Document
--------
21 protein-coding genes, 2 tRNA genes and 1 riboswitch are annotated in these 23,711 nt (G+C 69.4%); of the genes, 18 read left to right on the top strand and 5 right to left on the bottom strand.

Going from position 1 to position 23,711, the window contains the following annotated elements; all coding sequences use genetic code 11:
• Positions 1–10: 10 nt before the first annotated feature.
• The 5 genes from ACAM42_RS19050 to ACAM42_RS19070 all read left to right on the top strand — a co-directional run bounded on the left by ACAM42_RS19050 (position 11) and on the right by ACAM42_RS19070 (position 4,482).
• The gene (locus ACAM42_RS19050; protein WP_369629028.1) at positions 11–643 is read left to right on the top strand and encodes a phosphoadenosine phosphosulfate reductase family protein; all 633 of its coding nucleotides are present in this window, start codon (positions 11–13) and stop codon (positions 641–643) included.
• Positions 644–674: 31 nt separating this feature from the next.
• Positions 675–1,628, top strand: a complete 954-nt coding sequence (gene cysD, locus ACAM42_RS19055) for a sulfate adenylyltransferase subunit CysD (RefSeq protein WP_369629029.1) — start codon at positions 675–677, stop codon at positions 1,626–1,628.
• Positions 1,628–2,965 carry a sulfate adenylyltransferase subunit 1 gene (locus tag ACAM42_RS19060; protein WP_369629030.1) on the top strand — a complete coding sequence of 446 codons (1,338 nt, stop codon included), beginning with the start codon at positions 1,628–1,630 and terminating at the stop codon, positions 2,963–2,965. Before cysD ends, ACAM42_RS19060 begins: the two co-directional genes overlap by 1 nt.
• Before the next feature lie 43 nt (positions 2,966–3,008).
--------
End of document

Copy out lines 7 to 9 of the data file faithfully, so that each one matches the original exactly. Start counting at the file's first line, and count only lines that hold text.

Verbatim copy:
• Positions 675–1,628, top strand: a complete 954-nt coding sequence (gene cysD, locus ACAM42_RS19055) for a sulfate adenylyltransferase subunit CysD (RefSeq protein WP_369629029.1) — start codon at positions 675–677, stop codon at positions 1,626–1,628.
• Positions 1,628–2,965 carry a sulfate adenylyltransferase subunit 1 gene (locus tag ACAM42_RS19060; protein WP_369629030.1) on the top strand — a complete coding sequence of 446 codons (1,338 nt, stop codon included), beginning with the start codon at positions 1,628–1,630 and terminating at the stop codon, positions 2,963–2,965. Before cysD ends, ACAM42_RS19060 begins: the two co-directional genes overlap by 1 nt.
• Before the next feature lie 43 nt (positions 2,966–3,008).